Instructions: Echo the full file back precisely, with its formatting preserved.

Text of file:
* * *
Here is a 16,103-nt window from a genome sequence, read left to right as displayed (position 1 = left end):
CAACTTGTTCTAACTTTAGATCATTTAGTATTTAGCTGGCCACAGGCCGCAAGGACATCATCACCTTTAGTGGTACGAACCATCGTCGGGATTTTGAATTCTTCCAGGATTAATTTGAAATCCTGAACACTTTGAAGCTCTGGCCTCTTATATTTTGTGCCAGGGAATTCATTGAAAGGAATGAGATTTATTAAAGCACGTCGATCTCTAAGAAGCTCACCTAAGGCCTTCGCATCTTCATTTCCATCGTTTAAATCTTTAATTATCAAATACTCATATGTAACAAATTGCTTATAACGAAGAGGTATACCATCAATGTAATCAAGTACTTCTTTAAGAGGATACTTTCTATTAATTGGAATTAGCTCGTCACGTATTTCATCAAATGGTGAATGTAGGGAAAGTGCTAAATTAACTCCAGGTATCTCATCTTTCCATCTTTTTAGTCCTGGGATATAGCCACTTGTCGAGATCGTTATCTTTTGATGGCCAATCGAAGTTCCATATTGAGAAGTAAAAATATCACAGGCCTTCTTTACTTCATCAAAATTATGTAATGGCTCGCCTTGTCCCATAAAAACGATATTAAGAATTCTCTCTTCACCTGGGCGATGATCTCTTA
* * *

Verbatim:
Here is a 16,103-nt window from a genome sequence, read left to right as displayed (position 1 = left end):
CAACTTGTTCTAACTTTAGATCATTTAGTATTTAGCTGGCCACAGGCCGCAAGGACATCATCACCTTTAGTGGTACGAACCATCGTCGGGATTTTGAATTCTTCCAGGATTAATTTGAAATCCTGAACACTTTGAAGCTCTGGCCTCTTATATTTTGTGCCAGGGAATTCATTGAAAGGAATGAGATTTATTAAAGCACGTCGATCTCTAAGAAGCTCACCTAAGGCCTTCGCATCTTCATTTCCATCGTTTAAATCTTTAATTATCAAATACTCATATGTAACAAATTGCTTATAACGAAGAGGTATACCATCAATGTAATCAAGTACTTCTTTAAGAGGATACTTTCTATTAATTGGAATTAGCTCGTCACGTATTTCATCAAATGGTGAATGTAGGGAAAGTGCTAAATTAACTCCAGGTATCTCATCTTTCCATCTTTTTAGTCCTGGGATATAGCCACTTGTCGAGATCGTTATCTTTTGATGGCCAATCGAAGTTCCATATTGAGAAGTAAAAATATCACAGGCCTTCTTTACTTCATCAAAATTATGTAATGGCTCGCCTTGTCCCATAAAAACGATATTAAGAATTCTCTCTTCACCTGGGCGATGATCTCTTA